We report a girl with refractory partial seizures since 7 years of age, secondary to right frontal cortical dysplasia, who developed MRI and SPECT abnormalities in the contralateral hemicerebellar cortex. These became more marked, leading to left hemicerebellar atrophy. Crossed cerebellar diaschisis has been described mostly in hemispheric stroke and supratentorial tumours, but less often in epilepsy. It is usually a transient phenomenon. This report shows that crossed cerebellar diaschisis can develop within two years of seizure onset and evolve over time.
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ranking = 19.524133702924
keywords = cortex
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15/64. Long-term neuropsychological deficits after cerebellar infarctions in two young adult twins.

    Two young adult dizygotic twins with high schooling suffered two strokes at the ages of 26 and 30 years. On the first occasion, Case 2 suffered a stroke only a few months after Case 1; on the second occasion, Case 1 suffered a second stroke a few months after Case 2. In Case 1, lesions were mainly localized to the left cerebellar hemisphere in both stroke episodes. Case 2 suffered lesions localized to the right cerebellar hemisphere in the first stroke episode, and multiple lesions in both cerebellar hemispheres and the vermis, right pons and left thalamus during the second stroke episode. Seven years after the second stroke, despite full recovery of motor functions, the patients still show mild, yet selective, linguistic deficits (syntactic comprehension deficits, mild agrammatism, reading and writing disorders) without speech disturbances. They also present with selective dysfunctions in visuospatial short-term memory. language disorders are ascribed to a dysfunction of the cerebellum in Case 1, while in Case 2 a dysfunction of the cerebellum and the thalamus is considered as both structures are part of the so-called 'frontal lobe system', which supports language generation. Visuospatial short-term memory disorders are attributed to an impaired ability to appreciate the organizing structure of the visual task and to poor planning strategies, which are in turn ascribed to cerebellar lesions. The role of the cerebellum in cognitive and linguistic functions is discussed.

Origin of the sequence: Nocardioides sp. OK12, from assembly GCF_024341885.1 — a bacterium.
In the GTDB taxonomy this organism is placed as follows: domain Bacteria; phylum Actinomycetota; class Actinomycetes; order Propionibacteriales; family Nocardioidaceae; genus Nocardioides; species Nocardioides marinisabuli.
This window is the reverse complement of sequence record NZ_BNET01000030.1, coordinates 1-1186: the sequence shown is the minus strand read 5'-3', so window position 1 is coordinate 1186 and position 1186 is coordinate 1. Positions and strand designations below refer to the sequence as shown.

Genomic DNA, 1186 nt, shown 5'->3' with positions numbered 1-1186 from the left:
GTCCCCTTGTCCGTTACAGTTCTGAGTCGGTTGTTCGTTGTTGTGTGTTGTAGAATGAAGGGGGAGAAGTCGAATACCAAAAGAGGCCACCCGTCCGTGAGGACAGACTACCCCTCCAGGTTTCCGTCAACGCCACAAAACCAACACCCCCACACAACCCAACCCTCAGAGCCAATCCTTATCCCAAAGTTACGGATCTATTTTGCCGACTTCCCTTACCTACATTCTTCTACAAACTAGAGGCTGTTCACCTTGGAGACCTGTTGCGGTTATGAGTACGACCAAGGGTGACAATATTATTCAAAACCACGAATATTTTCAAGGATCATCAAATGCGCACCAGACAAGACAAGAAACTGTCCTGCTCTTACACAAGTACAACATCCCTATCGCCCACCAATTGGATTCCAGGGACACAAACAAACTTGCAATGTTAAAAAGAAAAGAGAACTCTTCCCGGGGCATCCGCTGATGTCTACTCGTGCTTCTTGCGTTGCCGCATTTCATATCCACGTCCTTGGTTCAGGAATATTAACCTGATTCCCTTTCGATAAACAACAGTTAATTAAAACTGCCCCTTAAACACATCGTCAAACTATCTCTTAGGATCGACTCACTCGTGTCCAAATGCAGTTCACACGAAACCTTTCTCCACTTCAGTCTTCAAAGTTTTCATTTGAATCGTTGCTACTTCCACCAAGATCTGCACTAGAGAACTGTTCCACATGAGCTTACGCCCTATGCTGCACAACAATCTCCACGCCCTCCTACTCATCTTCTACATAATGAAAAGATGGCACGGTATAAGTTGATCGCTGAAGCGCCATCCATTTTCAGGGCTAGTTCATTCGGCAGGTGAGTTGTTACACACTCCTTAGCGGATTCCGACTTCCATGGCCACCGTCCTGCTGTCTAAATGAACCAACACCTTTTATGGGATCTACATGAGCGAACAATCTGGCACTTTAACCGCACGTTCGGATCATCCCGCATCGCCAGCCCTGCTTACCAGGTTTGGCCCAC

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16/64. Cystic kidney dysplasia and polydactyly in 3 sibs with bardet-biedl syndrome.

    Two infants with cystic kidney dysplasia and polydactyly were born to consanguineous parents. One infant died at age 2 months, and the other is currently 3.5 years old. A third pregnancy was terminated following ultrasonographic visualization of large echo-dense fetal kidneys and polydactyly. Although none had apparent brain anomalies, they were considered to represent the Meckel syndrome. Extinguished responses on electroretinography in our 3.5-year-old patient has led to the diagnosis of bardet-biedl syndrome. This observation offers an opportunity to revisit the bardet-biedl syndrome and provides further evidence that structural renal abnormalities are characteristic of the syndrome. We wish to alert the clinician to the diagnosis of Bardet-Biedl syndrome in patients with infantile cystic kidney dysplasia.
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17/64. Infectious acute hemicerebellitis.

    We report the case of a 5-year-old girl with initial symptoms of encephalitis who presented 24 hours later with hemiataxia, unilateral dysmetria, and hemiparesis. brain magnetic resonance image (MRI) revealed a high T2-weighted signal in the ipsilateral hemicerebellar cortex. Forty-five days later, a second MRI disclosed signs of hemiatrophy and cortical gliosis. The clinical outcome was favorable, with only a slight lack of motor coordination in the involved hand remaining. Three other cases of hemicerebellitis have been reported in the literature, two of them presenting with hemicerebellar symptoms and one mimicking a tumor. Follow-up imaging studies some months later have shown hemiatrophy of the cerebellar cortex, except in one case with a normal control MRI. The pathophysiology of this unilateral involvement is difficult to explain. We underline the need to consider this rare entity in asymmetric cerebellar clinical presentations and to perform MRI rather than computed tomography to reach the correct diagnosis.